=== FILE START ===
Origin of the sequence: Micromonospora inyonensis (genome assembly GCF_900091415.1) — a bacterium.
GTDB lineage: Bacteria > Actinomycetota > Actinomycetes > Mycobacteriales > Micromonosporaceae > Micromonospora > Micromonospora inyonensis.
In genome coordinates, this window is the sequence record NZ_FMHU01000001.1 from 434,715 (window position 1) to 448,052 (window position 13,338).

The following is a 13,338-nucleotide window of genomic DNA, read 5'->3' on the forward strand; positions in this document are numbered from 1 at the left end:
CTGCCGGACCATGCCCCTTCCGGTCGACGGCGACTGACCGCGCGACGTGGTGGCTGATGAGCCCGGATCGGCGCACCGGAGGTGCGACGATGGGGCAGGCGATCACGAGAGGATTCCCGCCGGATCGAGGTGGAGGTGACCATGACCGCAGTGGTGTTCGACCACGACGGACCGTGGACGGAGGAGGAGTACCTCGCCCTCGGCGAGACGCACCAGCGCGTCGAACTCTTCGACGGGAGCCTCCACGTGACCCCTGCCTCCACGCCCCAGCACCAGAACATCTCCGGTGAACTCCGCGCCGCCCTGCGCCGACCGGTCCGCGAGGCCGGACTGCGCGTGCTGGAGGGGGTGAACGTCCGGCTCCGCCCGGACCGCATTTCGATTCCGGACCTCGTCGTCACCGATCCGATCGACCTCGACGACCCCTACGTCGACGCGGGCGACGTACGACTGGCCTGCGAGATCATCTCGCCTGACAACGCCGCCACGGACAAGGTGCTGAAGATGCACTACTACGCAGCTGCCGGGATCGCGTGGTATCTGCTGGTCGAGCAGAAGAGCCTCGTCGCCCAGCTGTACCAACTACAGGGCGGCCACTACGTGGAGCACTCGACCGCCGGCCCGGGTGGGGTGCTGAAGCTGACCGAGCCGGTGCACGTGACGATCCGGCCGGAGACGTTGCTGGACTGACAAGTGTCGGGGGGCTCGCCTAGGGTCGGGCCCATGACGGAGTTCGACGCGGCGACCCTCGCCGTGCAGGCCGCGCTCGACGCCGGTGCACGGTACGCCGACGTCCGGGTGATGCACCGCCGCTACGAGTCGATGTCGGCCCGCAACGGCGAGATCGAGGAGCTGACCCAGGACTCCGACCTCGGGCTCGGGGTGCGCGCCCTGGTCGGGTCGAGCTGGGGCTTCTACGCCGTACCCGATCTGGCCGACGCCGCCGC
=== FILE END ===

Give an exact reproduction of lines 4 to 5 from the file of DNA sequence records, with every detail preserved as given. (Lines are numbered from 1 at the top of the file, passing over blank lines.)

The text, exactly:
The following is a 13,338-nucleotide window of genomic DNA, read 5'->3' on the forward strand; positions in this document are numbered from 1 at the left end:
CTGCCGGACCATGCCCCTTCCGGTCGACGGCGACTGACCGCGCGACGTGGTGGCTGATGAGCCCGGATCGGCGCACCGGAGGTGCGACGATGGGGCAGGCGATCACGAGAGGATTCCCGCCGGATCGAGGTGGAGGTGACCATGACCGCAGTGGTGTTCGACCACGACGGACCGTGGACGGAGGAGGAGTACCTCGCCCTCGGCGAGACGCACCAGCGCGTCGAACTCTTCGACGGGAGCCTCCACGTGACCCCTGCCTCCACGCCCCAGCACCAGAACATCTCCGGTGAACTCCGCGCCGCCCTGCGCCGACCGGTCCGCGAGGCCGGACTGCGCGTGCTGGAGGGGGTGAACGTCCGGCTCCGCCCGGACCGCATTTCGATTCCGGACCTCGTCGTCACCGATCCGATCGACCTCGACGACCCCTACGTCGACGCGGGCGACGTACGACTGGCCTGCGAGATCATCTCGCCTGACAACGCCGCCACGGACAAGGTGCTGAAGATGCACTACTACGCAGCTGCCGGGATCGCGTGGTATCTGCTGGTCGAGCAGAAGAGCCTCGTCGCCCAGCTGTACCAACTACAGGGCGGCCACTACGTGGAGCACTCGACCGCCGGCCCGGGTGGGGTGCTGAAGCTGACCGAGCCGGTGCACGTGACGATCCGGCCGGAGACGTTGCTGGACTGACAAGTGTCGGGGGGCTCGCCTAGGGTCGGGCCCATGACGGAGTTCGACGCGGCGACCCTCGCCGTGCAGGCCGCGCTCGACGCCGGTGCACGGTACGCCGACGTCCGGGTGATGCACCGCCGCTACGAGTCGATGTCGGCCCGCAACGGCGAGATCGAGGAGCTGACCCAGGACTCCGACCTCGGGCTCGGGGTGCGCGCCCTGGTCGGGTCGAGCTGGGGCTTCTACGCCGTACCCGATCTGGCCGACGCCGCCGC